If you love baseball, you’ll learn a lot about the Yankees in the 1960s. If you are interested in art, you’ll find some brilliant composition analysis. If you are a literature nut, you will be able to see Jane Eyre through Doug’s eyes. If you enjoy watching a writer weave story, plot, and language together, you can savor this brilliant book by a master at the top of his craft—one of the finest pieces of writing for young readers of the last decade. And if you simply enjoy a heartwarming, compelling story, you will have a fabulous time reading Okay for Now. Wise and witty and savvy about life, the book has a lot to teach all its readers. And best of all, we get to hang out with Doug Swieteck for a couple of hundred pages.

Here’s a passage from Okay For Now:

Joe Pepitone once gave me his New York Yankees baseball cap.

I’m not lying.

He gave it to me. To me, Doug Swieteck. To me.

Joe Pepitone and Horace Clark came all the way out on the Island to Camillo Junior High and I threw with them. Me and Danny Hupfer and Holling Hoodhood, who were good guys. We all threw with Joe Pepitone and Horace Clark, and we batted, too. They sang to us while we swung away: “He’s a batta he’s a batta batta batta he’s a batta…” That was their song.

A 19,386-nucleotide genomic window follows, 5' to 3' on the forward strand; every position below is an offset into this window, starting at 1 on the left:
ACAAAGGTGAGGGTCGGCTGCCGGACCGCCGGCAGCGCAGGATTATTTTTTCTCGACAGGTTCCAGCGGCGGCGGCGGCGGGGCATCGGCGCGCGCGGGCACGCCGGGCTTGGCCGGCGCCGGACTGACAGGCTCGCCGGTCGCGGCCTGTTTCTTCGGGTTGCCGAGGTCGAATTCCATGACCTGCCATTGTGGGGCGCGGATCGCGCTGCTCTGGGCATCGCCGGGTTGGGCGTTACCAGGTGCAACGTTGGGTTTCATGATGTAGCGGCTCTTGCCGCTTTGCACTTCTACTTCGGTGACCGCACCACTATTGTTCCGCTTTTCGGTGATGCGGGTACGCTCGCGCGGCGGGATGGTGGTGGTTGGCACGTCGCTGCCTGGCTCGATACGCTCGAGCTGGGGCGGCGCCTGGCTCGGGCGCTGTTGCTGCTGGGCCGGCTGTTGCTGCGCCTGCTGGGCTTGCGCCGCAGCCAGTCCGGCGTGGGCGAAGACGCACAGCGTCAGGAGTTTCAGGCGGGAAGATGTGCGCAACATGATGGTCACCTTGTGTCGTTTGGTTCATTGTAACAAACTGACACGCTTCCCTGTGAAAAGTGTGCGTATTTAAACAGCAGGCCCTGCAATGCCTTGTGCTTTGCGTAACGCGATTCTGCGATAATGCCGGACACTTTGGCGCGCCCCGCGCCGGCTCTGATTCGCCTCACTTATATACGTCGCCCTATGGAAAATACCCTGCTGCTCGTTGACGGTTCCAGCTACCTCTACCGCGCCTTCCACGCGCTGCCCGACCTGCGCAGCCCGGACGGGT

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Originally posted April 26, 2011. Updated for .

Tags: Art, History, Nature
Instructional materials from TeachingBooks.net for Okay For Now
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COMMENTS

  1. Jen says:

    I’m reading Okay for Now thanks to John! (He sent me the ARC!) I love it. Wednesday Wars was great, I loved the insight into life here for kids during the Vietnam War. This book is brilliant so far. I agree, Doug is just a nice kid in a really tough situation. I had just read about the Audubon Society in Kathryn Lansky’s She’s Wearing a Dead Bird on Her Head but I really didn’t know much about it. I had no idea whatsoever that he was an artist who drew birds, I just knew he had something to do with birds. Great book to be highlighted by the Almanac!

  2. My class will finish Wednesday Wars this Friday. I told them I bought a copy of this book, and I have a HUGE waiting list to read it! Wish I could afford to buy a class set!

  3. Anita says:

    Kim: I wish someone would donate a class set to you too! But at least you are sharing fine new books with your students. That is such a great thing to do for them.

  4. Joyce Sidman says:

    I love the way Audubon is at the center of this book, with his birds expressing all the pain and exhilaration of the story that wheels around them. Brilliant! I also read this in ARC form–and it’s one I’m going to hang on to.

  5. Rebecca says: